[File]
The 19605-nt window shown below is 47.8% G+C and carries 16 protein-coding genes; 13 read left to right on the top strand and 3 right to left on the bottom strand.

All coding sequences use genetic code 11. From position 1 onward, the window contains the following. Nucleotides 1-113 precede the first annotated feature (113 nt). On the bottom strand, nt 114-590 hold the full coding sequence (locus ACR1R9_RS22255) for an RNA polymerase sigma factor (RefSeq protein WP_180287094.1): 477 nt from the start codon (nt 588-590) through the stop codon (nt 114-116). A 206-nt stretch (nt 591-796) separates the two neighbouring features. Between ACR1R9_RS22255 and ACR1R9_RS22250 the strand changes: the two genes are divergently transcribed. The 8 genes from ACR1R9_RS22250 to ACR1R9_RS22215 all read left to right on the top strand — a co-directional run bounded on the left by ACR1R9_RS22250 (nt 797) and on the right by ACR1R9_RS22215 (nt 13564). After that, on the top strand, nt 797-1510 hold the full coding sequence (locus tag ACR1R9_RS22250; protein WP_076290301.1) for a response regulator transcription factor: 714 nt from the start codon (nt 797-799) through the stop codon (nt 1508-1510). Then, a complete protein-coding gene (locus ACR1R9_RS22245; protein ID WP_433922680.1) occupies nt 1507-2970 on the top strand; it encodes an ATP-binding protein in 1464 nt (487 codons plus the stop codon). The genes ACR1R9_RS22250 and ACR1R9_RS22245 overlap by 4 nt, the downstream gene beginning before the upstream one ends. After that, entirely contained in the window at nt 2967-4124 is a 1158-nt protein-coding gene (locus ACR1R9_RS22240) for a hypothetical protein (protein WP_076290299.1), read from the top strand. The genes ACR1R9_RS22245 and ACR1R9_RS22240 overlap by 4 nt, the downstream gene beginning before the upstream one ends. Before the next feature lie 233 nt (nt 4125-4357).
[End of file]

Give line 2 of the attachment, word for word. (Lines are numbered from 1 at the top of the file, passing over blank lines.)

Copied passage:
All coding sequences use genetic code 11. From position 1 onward, the window contains the following. Nucleotides 1-113 precede the first annotated feature (113 nt). On the bottom strand, nt 114-590 hold the full coding sequence (locus ACR1R9_RS22255) for an RNA polymerase sigma factor (RefSeq protein WP_180287094.1): 477 nt from the start codon (nt 588-590) through the stop codon (nt 114-116). A 206-nt stretch (nt 591-796) separates the two neighbouring features. Between ACR1R9_RS22255 and ACR1R9_RS22250 the strand changes: the two genes are divergently transcribed. The 8 genes from ACR1R9_RS22250 to ACR1R9_RS22215 all read left to right on the top strand — a co-directional run bounded on the left by ACR1R9_RS22250 (nt 797) and on the right by ACR1R9_RS22215 (nt 13564). After that, on the top strand, nt 797-1510 hold the full coding sequence (locus tag ACR1R9_RS22250; protein WP_076290301.1) for a response regulator transcription factor: 714 nt from the start codon (nt 797-799) through the stop codon (nt 1508-1510). Then, a complete protein-coding gene (locus ACR1R9_RS22245; protein ID WP_433922680.1) occupies nt 1507-2970 on the top strand; it encodes an ATP-binding protein in 1464 nt (487 codons plus the stop codon). The genes ACR1R9_RS22250 and ACR1R9_RS22245 overlap by 4 nt, the downstream gene beginning before the upstream one ends. After that, entirely contained in the window at nt 2967-4124 is a 1158-nt protein-coding gene (locus ACR1R9_RS22240) for a hypothetical protein (protein WP_076290299.1), read from the top strand. The genes ACR1R9_RS22245 and ACR1R9_RS22240 overlap by 4 nt, the downstream gene beginning before the upstream one ends. Before the next feature lie 233 nt (nt 4125-4357).